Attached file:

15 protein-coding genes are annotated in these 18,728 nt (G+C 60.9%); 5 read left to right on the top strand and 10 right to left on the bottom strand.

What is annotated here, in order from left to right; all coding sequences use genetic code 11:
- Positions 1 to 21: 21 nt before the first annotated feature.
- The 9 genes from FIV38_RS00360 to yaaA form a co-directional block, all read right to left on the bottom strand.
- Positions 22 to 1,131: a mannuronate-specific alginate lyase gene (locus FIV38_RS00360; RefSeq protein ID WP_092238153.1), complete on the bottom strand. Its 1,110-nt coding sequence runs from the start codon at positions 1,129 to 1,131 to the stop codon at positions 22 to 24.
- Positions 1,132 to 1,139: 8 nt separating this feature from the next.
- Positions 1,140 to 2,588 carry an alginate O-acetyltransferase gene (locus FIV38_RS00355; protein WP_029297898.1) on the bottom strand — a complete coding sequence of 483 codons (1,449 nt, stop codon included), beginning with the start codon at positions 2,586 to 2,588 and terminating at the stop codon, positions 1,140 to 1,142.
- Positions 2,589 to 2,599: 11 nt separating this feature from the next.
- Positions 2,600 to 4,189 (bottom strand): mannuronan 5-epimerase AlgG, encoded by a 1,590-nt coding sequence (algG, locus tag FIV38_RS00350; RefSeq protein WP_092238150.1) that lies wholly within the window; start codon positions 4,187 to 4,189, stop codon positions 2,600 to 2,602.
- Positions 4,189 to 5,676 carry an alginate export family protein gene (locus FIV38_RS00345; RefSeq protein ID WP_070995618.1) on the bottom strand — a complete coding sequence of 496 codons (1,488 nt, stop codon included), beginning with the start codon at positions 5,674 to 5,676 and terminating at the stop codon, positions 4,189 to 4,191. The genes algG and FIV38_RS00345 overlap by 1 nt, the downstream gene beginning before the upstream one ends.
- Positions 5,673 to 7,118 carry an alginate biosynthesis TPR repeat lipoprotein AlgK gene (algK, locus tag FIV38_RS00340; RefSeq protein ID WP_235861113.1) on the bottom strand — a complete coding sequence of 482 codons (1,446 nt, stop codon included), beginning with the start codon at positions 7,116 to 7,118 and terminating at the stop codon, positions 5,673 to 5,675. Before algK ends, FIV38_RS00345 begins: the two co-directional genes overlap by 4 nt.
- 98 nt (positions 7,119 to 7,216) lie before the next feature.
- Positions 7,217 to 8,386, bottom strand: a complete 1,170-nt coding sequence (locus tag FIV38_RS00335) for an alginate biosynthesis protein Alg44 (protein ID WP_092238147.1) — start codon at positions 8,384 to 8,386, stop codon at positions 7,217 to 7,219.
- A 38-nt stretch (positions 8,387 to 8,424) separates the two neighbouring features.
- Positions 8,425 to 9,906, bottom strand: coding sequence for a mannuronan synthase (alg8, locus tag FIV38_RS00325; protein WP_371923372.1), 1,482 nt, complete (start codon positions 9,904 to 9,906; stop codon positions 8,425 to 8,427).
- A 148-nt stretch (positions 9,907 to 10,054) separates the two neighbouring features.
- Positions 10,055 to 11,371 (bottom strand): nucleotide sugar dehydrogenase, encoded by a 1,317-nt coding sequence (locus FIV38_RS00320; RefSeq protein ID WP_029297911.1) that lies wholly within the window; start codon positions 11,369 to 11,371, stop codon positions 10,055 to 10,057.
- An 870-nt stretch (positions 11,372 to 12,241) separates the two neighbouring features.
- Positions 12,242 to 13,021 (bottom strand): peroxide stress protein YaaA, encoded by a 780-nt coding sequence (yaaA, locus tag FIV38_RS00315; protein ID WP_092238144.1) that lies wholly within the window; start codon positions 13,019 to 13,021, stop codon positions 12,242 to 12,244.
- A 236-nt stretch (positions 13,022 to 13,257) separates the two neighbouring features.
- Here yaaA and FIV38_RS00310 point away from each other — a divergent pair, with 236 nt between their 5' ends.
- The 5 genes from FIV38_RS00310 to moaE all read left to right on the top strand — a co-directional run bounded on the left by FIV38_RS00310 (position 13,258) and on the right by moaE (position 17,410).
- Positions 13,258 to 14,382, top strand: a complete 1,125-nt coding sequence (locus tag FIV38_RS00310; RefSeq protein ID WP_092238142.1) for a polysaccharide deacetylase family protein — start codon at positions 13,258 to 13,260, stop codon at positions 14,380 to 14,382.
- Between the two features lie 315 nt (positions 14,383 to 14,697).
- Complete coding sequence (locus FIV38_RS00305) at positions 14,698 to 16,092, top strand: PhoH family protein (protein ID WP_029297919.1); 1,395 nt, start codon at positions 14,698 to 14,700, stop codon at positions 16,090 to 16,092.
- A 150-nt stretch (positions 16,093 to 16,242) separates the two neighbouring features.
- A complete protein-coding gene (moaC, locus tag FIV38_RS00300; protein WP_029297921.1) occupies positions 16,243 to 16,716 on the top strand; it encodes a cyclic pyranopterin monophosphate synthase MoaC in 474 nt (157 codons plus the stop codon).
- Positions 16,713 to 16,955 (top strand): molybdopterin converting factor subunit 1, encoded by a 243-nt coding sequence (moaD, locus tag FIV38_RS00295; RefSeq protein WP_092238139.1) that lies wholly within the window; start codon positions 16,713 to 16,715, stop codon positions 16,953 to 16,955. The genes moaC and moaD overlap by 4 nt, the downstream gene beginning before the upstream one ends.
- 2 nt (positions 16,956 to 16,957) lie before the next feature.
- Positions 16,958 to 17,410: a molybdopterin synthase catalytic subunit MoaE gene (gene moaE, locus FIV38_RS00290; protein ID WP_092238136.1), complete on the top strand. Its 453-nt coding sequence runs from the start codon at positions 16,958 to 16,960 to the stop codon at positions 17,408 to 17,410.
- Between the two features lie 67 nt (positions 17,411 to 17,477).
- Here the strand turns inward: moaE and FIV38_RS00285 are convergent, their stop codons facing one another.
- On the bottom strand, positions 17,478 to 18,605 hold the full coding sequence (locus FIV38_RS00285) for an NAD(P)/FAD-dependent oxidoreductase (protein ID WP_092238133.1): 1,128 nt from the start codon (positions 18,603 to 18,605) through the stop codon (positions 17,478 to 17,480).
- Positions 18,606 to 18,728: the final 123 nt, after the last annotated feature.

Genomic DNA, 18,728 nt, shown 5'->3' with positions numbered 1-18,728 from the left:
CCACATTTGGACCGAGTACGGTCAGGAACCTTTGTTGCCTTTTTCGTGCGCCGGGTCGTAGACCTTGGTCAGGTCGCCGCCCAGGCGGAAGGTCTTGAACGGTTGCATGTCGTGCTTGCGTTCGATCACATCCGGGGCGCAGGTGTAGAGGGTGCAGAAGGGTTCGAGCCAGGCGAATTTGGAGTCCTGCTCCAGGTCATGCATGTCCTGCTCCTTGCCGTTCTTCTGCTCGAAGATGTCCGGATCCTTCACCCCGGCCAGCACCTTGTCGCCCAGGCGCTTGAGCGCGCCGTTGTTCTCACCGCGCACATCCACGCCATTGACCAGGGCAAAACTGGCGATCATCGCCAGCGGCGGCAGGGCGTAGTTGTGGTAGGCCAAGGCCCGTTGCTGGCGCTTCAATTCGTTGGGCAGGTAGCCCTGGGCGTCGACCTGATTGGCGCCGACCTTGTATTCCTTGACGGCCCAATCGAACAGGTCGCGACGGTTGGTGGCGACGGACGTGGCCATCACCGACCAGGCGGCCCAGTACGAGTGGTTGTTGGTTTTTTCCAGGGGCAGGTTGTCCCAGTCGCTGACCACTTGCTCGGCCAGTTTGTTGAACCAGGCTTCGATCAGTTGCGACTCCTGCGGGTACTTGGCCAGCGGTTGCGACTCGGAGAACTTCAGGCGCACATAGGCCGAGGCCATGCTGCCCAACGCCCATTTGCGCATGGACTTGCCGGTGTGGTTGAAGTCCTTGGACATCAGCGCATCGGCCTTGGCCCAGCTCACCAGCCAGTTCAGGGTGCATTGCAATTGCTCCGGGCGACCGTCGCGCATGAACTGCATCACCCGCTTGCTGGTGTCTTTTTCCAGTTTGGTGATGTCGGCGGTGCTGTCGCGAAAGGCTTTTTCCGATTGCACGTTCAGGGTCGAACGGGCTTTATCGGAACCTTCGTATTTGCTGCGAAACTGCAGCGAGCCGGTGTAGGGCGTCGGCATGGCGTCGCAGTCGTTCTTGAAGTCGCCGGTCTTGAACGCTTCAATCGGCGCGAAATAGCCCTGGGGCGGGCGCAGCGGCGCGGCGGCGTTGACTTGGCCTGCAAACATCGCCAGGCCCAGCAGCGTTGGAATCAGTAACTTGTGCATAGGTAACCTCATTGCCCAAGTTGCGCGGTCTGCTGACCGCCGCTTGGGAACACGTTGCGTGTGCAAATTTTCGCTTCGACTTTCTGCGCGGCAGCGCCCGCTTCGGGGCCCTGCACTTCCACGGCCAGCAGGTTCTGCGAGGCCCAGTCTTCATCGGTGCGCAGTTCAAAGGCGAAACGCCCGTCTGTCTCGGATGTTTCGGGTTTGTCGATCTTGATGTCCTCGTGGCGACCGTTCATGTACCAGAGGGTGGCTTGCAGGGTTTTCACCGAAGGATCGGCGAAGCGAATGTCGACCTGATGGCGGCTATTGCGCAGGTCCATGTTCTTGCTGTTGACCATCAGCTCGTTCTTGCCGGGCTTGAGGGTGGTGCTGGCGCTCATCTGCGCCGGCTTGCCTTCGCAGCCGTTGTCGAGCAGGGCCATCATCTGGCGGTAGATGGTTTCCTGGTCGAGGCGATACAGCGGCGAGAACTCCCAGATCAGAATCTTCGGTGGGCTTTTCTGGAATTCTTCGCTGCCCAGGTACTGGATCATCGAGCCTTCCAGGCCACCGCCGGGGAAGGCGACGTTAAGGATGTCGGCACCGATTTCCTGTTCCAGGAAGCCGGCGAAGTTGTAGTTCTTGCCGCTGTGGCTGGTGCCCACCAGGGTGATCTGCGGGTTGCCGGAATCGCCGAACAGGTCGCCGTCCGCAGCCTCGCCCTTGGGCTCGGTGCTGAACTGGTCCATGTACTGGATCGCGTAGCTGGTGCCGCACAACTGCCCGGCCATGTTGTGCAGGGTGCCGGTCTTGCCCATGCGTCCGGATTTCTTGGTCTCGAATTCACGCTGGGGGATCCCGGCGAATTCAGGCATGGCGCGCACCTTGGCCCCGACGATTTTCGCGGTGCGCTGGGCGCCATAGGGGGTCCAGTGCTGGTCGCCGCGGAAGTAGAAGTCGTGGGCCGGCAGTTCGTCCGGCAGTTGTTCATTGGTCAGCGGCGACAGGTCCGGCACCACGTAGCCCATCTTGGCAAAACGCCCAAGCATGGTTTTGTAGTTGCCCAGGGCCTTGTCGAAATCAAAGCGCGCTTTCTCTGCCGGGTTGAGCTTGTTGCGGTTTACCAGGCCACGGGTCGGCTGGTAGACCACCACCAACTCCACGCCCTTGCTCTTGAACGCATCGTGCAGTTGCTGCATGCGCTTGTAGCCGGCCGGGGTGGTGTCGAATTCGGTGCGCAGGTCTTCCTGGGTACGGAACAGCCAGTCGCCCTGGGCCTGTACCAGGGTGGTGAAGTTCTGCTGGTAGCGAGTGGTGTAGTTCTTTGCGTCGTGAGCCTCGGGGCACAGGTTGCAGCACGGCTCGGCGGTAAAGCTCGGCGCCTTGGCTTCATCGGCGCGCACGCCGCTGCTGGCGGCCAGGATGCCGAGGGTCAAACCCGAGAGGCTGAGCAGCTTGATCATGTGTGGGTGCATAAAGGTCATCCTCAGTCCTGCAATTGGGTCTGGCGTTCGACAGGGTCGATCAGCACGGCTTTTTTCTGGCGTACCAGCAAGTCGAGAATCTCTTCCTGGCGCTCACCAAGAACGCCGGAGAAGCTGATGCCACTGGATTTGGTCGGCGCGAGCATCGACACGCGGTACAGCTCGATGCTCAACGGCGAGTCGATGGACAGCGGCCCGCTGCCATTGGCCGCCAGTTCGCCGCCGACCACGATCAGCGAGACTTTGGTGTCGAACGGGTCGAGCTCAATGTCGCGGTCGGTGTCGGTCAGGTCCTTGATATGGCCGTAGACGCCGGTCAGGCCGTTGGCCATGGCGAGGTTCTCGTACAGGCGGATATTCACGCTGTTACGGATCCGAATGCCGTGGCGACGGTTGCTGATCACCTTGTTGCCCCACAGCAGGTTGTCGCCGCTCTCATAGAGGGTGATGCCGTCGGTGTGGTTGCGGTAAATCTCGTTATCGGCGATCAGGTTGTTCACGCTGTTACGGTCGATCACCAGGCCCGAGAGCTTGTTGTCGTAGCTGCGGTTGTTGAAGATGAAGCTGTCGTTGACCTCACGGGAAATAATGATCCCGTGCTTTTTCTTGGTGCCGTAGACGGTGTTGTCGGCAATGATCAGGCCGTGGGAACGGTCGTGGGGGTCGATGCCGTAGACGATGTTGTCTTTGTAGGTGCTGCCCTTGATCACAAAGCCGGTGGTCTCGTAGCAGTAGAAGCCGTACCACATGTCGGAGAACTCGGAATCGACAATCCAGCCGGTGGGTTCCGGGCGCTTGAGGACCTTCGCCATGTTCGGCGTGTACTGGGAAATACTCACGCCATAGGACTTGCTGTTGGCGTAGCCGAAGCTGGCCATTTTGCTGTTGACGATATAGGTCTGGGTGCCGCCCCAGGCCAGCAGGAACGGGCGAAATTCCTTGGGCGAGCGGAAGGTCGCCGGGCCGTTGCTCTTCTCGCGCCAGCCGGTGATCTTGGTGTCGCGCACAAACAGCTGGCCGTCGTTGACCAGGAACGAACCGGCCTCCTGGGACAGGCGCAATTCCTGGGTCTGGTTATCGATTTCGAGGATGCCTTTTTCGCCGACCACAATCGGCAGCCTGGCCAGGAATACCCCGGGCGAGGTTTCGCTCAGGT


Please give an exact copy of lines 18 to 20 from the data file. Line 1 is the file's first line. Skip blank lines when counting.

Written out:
- An 870-nt stretch (positions 11,372 to 12,241) separates the two neighbouring features.
- Positions 12,242 to 13,021 (bottom strand): peroxide stress protein YaaA, encoded by a 780-nt coding sequence (yaaA, locus tag FIV38_RS00315; protein ID WP_092238144.1) that lies wholly within the window; start codon positions 13,019 to 13,021, stop codon positions 12,242 to 12,244.
- A 236-nt stretch (positions 13,022 to 13,257) separates the two neighbouring features.